The Tell: This stock market rout looks like the dot-com bust of 2000, says investing guru
Forget about buying the dip, for a while.
That’s John Duffy, founder and CEO of Trending Stocks, about why he thinks the stock market could be in for a long, early 2000s-style unwind akin to what happened in the wake of the dot-com bust.
Duffy, who launched his investing platform this spring, pointed to similarities between this year’s Nasdaq-led rout in stocks and the implosion that followed the run-up of internet and technology stocks in the mid-1990s.
For one thing, billions of dollars were spent on technology roughly two decades ago as businesses and the U.S. government rushed to fortify computer and communications systems against the Y2K “bug,” a glitch where the year 2000 threatened to crash vast platforms running on the old 2-digit date model.
Similarly, the pandemic helped the technology sector book record profit as companies around the globe switched suddenly to remote work. Both periods saw tech spending skyrocket, propelling the stock market to fresh highs. Giddiness around the digital world even boosted shares of unprofitable companies, until tech became a drag became a drag on stocks.
“All the sudden, the fire behind the market went out,” Duffy said, in a phone interview.
Indeed, the S&P 500’s communication services sector was down about 38% on the year through Wednesday, according to FactSet, outpacing the roughly 23% fall for the broader S&P 500 index SPX,
This year’s selloff has been attributed largely to the Federal Reserve’s reversal of easy-money policies to tackle inflation near a 40-year high, but also to concerns that it could go too far and throw the economy into a recession.
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Fed Chairman Jerome Powell warned last week that the housing market will “probably go through a correction to get back to a better balance,” as the central bank works to get inflation down to its 2% annual target.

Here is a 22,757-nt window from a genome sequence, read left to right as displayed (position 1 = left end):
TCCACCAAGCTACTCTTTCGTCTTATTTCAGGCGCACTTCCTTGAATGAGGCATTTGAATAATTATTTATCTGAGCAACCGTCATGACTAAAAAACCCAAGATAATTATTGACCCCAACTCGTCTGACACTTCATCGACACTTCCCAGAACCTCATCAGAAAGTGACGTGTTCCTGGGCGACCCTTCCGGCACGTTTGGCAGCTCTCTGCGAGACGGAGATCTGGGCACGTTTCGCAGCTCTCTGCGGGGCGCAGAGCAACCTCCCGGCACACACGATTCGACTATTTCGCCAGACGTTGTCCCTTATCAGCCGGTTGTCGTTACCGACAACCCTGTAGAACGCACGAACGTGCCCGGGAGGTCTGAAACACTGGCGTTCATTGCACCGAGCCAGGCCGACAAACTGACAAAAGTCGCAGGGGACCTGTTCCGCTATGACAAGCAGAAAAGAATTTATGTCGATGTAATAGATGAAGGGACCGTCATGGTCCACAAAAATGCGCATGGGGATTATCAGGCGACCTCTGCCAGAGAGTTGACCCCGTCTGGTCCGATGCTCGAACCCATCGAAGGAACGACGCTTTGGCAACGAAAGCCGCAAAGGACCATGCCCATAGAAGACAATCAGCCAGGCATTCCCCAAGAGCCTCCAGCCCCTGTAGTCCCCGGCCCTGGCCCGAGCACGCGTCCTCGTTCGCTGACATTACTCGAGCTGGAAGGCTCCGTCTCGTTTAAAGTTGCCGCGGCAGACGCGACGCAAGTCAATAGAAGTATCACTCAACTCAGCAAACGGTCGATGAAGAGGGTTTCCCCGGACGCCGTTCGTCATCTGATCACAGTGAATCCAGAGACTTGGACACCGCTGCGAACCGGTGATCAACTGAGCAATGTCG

The Fed now has begun to pencil in a higher fed-funds rate of 4.5%-4.75% in 2023 to reach its goals. The central bank’s benchmark rate hit about 6.5% in 2000 before it was slash to about 1% in 2003 to help juice the economy.
Duffy warned that after 2000 it took almost three years (see chart), plus about a dozen faded rallies, for the Nasdaq to find a bottom nearly 77% below its prior peak. It then float higher until the 2007 housing market crash.
“People put money back in, and it crashed again,” said Duffy said. “It wore everybody down and had everybody depressed.”
While Duffy doesn’t think another housing crash is in the works or that the Nasdaq needs to fall as dramatically as it did two decades ago, he expects “a bumpy road ahead” and that “the market could have a long way down to go.”
That view has Duffy sitting on the sidelines, potentially until after the November midterm elections. Also, his positions already triggered stop losses, or a sell order designed to mitigate losses when a stock falls to a certain level. That isn’t something offered by all brokers, but it is a feature his Chicago-based platform recommends on each trending stock.
“If you want to invest, we say: here’s a stop-loss to protect your downside.”
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